V. TRANSITORINESS AND IMMORTALITY. All things here are fading. Sheep and shepherds pass away. Joys and sorrows come to an end. Our life is hut as a vapour. But we look to the things that are unseen and eternal. God's two angels, "goodness and mercy," not only abide with us here, but will bring us to the everlasting habitation. We shall dwell in the house of the Lord for ever.—W.F.
A table prepared.
First we may apply this saying to our daily bread. Every "table" needs preparation. There is the material food, which may have come from far; and there are the kind hands that have made it ready. But besides this, there is love of God. We recognize that God has to do with our "daily bread." It is a matter between him and us. "Thou" and "me." How greatly is every blessing enhanced, when it is taken as from the hand of God! Then circumstances may give a special significance to our commonest mercies; difficulties are overcome, and wants are supplied, in a way that surprises us, and that leads us to confess with grateful hearts the loving-kindness of the Lord. Again, we may apply this to our social pleasures. We are not made to live alone. We crave fellowship. How graciously does God provide for our needs! We have not only the joys of home, but the pleasures of society. There are some who forget God amidst the stir an& the seductions of life. They conduct their business and enjoy their pleasures "without God" (Isaiah 5:8-12). But it is not so with the righteous. They desire to set the Lord always before them, and especially to acknowledge his goodness and mercy in the manifold social blessings which they enjoy. But chiefly should we apply the text to our religious privileges. The Word of God is as a "table" prepared for us. Think how much had to be done and suffered before we could have the Bible as a book free to every one of us! Think also how much there is in this blessed book to refresh and bless our souls!—a "feast of fat things." Public worship is another "table" spread for us. When the Lord's day comes round, what multitudes come together, and there is bread enough and to spare for them all! More particularly it may be said that the Lord's Supper is a "table" prepared by God for his people. Here we see his wise forethought. He saw what was needful, and designed this feast for the good of his people. Here we see his loving care. His hand is seen in everything from first to last. The table is the Lord's table. The "bread" is his "body;" the wine is "his blood;" the voice that says, "Come, eat," is his voice. There is not only preparation of the table, but of the guests. When we think of what we were and what we are; of what we deserved and of what we have received,—it is with wonder, love, and praise that we say, "Thou preparest a table before me." We have "enemies," but they have not prevailed. We can think of them with pity, and forgive them; we can even pray for them, that they may be converted into friends, and, should they continue alienated and hostile, we can face them without fear, because "greater is he that is with us, than all they that are against us." The future is for us bright with hope. The dark valley is behind, and the power of God before. The table below is the earnest of the table above.—W.F.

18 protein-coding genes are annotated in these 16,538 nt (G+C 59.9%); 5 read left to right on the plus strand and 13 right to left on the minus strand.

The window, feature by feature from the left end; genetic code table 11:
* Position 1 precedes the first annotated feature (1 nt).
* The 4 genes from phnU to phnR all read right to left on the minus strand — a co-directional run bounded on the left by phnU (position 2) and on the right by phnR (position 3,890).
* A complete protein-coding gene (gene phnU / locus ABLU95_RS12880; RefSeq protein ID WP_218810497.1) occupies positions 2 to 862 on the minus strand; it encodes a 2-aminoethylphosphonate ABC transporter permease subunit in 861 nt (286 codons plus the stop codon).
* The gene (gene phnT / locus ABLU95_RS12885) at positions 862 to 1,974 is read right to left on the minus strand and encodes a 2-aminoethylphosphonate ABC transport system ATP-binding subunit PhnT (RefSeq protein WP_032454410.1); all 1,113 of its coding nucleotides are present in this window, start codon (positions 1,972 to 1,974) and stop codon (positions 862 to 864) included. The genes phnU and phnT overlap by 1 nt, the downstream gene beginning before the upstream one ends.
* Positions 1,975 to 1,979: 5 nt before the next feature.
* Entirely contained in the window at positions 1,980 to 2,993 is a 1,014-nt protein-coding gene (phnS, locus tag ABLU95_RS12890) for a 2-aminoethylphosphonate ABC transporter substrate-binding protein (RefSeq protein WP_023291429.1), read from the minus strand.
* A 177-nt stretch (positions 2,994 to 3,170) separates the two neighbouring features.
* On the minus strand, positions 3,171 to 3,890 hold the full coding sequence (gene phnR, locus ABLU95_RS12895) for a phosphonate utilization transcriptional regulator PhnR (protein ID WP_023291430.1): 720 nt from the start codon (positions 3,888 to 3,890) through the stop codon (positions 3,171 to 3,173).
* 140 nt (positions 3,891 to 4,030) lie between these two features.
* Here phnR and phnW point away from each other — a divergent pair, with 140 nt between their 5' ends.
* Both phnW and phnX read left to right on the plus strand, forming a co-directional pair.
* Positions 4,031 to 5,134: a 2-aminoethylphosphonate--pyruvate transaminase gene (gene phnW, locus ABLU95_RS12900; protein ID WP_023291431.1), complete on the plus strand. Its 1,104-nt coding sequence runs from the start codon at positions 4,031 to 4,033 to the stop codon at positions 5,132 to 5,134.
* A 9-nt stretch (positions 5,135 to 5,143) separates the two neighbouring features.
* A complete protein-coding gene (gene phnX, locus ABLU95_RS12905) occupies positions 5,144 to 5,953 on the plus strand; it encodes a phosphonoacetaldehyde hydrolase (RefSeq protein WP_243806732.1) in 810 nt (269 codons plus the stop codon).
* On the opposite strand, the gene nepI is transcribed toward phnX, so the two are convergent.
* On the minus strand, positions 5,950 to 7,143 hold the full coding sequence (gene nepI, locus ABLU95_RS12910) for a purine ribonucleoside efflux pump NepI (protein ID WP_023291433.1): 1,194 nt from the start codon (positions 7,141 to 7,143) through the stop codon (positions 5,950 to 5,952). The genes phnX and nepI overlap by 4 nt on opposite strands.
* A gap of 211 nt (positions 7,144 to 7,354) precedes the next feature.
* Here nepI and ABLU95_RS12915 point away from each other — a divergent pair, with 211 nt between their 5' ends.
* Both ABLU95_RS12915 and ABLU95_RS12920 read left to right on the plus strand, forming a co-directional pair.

All the days of my life.
Life is made up of "days." Confidence in God gives—
I. STRENGTH FOR LIFE'S WORK. "I shall not want." God is able to meet all our needs. "As thy days, so shall thy strength be" (Deuteronomy 33:25; Philippians 4:13).
II. SUPPORT UNDER LIFE'S TRIALS. There will be changes. The "green pastures" may give place to the dark valley. There may be loss of health, of property, of friends; there may be unknown trials. "Thou art with me."